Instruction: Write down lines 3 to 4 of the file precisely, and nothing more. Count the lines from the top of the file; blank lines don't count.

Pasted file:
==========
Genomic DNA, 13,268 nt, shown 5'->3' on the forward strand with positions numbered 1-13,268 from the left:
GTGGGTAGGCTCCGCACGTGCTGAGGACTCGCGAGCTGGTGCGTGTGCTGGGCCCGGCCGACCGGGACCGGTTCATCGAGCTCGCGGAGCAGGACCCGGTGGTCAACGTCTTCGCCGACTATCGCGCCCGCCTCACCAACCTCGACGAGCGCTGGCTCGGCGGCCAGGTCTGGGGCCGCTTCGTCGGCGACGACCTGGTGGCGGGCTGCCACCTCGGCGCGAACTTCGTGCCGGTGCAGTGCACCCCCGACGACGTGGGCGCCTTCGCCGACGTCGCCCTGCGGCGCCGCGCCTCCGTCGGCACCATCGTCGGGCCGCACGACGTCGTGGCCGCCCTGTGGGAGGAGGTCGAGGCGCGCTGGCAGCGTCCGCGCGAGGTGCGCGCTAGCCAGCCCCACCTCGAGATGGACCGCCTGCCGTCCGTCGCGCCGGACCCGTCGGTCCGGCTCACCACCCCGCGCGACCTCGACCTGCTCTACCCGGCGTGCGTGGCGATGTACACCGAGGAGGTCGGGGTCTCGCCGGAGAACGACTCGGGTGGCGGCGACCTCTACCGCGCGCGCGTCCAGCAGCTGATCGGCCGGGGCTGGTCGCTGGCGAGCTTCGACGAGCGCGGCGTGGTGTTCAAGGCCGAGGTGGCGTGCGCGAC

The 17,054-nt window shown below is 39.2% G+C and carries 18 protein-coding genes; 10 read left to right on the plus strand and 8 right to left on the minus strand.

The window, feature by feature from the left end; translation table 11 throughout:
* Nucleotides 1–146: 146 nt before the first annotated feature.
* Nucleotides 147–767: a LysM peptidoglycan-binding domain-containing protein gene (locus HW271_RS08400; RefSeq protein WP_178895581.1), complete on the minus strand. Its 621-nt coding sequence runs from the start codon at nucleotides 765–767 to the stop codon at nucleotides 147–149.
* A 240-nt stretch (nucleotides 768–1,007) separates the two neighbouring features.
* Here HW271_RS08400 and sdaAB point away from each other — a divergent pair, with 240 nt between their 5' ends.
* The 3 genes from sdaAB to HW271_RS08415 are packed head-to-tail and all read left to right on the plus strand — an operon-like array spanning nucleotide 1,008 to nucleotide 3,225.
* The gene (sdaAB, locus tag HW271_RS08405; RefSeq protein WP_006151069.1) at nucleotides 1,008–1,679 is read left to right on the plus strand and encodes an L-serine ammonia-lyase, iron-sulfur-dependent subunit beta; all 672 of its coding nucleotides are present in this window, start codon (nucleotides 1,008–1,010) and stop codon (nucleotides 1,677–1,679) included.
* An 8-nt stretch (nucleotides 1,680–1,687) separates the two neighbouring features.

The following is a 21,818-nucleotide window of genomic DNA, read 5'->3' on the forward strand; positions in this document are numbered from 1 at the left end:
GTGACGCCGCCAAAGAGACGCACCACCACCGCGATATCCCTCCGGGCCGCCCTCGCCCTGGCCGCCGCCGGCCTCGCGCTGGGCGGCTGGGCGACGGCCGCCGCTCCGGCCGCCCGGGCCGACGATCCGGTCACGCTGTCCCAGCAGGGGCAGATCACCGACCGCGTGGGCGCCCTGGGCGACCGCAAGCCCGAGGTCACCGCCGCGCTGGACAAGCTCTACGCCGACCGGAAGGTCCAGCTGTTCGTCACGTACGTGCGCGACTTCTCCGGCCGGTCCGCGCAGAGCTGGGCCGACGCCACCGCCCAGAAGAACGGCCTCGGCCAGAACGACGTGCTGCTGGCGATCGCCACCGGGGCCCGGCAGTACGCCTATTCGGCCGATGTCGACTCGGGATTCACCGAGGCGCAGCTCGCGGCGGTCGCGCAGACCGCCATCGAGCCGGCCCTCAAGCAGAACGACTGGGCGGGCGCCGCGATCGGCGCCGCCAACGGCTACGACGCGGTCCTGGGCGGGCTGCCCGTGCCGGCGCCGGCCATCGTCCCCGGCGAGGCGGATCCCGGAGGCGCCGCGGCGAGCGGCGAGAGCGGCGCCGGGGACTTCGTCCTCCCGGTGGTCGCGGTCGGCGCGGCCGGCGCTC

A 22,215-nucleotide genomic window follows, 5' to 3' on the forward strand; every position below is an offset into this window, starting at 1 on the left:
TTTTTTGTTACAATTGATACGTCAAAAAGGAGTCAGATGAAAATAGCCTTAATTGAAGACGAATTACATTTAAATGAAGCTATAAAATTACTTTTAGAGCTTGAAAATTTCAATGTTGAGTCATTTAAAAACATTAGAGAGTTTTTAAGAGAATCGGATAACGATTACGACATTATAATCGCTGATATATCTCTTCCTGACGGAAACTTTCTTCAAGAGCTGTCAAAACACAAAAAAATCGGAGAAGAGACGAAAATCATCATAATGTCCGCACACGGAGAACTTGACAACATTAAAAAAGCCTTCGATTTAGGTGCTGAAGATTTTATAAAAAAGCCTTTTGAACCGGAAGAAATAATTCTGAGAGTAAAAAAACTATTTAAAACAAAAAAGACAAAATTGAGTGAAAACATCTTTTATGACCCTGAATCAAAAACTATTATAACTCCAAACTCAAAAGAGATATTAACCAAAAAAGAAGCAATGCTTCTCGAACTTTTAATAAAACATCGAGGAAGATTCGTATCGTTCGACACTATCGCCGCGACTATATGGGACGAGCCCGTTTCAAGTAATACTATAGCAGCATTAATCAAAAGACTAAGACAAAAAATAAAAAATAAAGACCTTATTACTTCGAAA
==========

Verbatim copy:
The 17,054-nt window shown below is 39.2% G+C and carries 18 protein-coding genes; 10 read left to right on the plus strand and 8 right to left on the minus strand.

The window, feature by feature from the left end; translation table 11 throughout: